Barnsley Gardens597 Barnsley Gardens Rd., Adairsville
STAFF: Scott Mahr is the General Manager; Roger Mack is the PGA Director of Golf.
PAR/YARDAGE: Barnsley Gardens plays to a par of 72 with four sets of tees: Black (7,189 yards); Blue (6,679); Green (6,236) and Burgundy (5,428).
COURSE RATING/SLOPE: 74.8/142 (Black); 72.7/136 (Blue); 70.3/131 (Green); 72.6/129 (Burgundy).
ABOUT THE COURSE: Barnsley Gardens will again host Your Community PhoneBook Georgia Open in August after a successful debut as the tournament site last year. The course is an excellent test for the state’s top players, and a strong but not overly demanding challenge for its resort guests and daily fee visitors. While Bryant Odom’s 14-under total was the winning score last year, only a handful of other players were better than 4-under for 72 holes, with the course providing a healthy workout for the tournament participants from tee to green. Jim Fazio’s outstanding layout is reasonably generous off the tee, with the right to left nature of many of the holes a definite advantage for those who play a draw. The par 4s include a nice mix between long and short, inviting and demanding, with three of the more vulnerable two-shotters encountered early in the round. From that point, however, there aren’t any soft touches, most notably the difficult finishing hole, with most of the scoring opportunities found on the par 5s. Longer hitters can take a crack at reaching all of them in two, but there are some risks included. Three of the par 5s come in a four-hole stretch during the middle of the round (9, 10 and 12) allowing those who can handle the relatively vulnerable three-shotters to get on a run.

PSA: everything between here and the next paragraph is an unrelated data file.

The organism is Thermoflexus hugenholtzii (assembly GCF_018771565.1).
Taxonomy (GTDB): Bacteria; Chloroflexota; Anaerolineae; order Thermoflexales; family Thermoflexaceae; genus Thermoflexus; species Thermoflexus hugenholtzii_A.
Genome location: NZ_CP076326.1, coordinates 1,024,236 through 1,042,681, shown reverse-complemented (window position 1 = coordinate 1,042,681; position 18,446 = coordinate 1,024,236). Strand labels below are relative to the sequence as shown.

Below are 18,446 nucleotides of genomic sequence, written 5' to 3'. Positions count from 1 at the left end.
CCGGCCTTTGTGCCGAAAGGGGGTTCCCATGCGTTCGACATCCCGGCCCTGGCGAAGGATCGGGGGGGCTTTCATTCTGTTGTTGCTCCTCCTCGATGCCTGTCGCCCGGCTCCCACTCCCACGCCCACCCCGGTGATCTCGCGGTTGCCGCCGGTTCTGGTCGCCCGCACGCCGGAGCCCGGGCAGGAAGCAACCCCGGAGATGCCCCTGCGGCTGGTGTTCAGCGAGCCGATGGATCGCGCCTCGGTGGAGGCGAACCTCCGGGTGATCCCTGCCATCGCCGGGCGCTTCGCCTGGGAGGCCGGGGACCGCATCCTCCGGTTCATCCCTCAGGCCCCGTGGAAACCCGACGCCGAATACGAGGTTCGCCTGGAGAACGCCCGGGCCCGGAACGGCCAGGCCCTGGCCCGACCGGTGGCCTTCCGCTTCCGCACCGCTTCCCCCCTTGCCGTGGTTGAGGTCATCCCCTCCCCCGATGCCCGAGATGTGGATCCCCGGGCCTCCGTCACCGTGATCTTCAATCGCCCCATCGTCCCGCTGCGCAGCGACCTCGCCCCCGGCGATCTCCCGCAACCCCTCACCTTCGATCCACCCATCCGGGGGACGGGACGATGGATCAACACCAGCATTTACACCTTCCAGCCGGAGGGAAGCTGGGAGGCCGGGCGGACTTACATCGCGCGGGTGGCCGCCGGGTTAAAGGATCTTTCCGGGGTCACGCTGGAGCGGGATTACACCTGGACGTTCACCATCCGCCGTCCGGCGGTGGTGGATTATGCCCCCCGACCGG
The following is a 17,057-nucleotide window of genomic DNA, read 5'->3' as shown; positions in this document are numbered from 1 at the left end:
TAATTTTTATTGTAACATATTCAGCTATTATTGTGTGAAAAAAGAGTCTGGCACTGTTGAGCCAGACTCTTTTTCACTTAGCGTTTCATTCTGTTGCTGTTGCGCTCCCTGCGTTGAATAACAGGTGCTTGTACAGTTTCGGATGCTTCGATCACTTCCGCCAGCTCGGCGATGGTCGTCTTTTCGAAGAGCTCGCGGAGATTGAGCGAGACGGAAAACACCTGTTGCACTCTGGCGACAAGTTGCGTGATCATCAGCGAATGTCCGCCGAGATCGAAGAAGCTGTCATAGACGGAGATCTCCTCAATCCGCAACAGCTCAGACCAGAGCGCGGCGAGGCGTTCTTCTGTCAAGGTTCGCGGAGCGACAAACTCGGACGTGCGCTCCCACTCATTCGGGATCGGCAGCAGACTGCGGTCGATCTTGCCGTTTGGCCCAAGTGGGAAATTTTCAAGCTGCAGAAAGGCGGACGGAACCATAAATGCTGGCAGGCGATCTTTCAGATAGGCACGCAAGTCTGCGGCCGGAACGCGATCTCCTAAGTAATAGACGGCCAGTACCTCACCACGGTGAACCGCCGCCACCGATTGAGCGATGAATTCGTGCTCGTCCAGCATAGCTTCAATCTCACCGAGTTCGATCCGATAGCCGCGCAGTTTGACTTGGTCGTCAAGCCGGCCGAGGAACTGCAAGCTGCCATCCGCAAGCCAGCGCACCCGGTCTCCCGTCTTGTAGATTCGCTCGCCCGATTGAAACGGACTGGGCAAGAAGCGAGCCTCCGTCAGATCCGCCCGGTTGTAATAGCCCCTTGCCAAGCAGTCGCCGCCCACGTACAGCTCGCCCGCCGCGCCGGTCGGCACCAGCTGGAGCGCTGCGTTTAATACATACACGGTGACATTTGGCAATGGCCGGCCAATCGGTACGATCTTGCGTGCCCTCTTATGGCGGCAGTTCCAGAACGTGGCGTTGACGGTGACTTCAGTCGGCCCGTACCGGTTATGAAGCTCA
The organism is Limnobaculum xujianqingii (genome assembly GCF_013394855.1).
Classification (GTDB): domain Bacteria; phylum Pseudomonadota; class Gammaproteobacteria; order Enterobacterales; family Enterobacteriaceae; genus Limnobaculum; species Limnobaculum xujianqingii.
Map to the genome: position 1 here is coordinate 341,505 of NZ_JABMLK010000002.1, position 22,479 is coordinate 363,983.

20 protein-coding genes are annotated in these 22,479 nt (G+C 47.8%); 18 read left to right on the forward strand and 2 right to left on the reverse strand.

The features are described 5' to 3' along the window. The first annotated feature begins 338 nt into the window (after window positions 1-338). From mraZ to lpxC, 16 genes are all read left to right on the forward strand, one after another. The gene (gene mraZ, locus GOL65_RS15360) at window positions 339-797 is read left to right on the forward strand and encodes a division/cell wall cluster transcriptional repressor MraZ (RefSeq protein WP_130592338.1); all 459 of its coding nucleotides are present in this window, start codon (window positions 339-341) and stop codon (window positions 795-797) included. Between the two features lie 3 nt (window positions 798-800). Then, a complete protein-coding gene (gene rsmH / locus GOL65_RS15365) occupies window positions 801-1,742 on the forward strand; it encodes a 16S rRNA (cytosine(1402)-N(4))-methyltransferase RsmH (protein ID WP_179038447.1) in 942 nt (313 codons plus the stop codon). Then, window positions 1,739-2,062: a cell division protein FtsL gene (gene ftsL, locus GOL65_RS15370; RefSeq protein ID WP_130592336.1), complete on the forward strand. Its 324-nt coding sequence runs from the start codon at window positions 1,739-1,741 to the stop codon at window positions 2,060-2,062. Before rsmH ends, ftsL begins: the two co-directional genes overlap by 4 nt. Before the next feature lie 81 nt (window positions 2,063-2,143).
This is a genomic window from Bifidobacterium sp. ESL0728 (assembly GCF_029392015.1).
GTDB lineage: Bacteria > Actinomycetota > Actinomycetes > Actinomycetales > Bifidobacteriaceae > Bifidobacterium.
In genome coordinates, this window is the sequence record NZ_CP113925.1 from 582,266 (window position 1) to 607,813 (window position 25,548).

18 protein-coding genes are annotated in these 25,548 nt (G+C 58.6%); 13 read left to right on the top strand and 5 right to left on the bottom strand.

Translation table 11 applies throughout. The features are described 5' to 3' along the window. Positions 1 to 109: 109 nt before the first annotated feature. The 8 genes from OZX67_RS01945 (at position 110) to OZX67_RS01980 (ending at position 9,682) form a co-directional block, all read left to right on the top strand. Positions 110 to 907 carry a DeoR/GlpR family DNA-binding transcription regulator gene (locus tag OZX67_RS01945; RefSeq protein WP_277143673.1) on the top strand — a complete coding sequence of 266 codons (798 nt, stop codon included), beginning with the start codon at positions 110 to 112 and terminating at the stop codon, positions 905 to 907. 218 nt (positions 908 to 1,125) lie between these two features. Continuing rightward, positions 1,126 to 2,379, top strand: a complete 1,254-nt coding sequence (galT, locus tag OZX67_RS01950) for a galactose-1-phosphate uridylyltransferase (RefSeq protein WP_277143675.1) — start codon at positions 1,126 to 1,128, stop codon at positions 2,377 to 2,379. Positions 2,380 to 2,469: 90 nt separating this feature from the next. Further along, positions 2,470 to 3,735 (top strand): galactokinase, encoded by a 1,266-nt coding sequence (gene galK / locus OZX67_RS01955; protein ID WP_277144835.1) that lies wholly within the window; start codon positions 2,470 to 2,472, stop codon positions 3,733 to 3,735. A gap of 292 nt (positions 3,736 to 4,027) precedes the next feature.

Barnsley Gardens is best known for its exceptional collection of par 3s, which average more than 215 yards from the back tees and over 190 from the blues. The 14th is one of the state’s most spectacular downhill, over-water “short” holes, measuring 240 yards from the back tees and 217 from the blues. The 17th is shorter and not quite as daunting but is not much easier, and is part of a mostly demanding group of holes from 13 in. Jim Fazio’s greens are not as massive as those of many of his brother’s designs, with a number on the narrow side, making things tough on chips and pitches from the sides. The quality of the putting surfaces, however, is absolutely first rate, affording the chance to hole some putts if you correctly deduce the speed and break.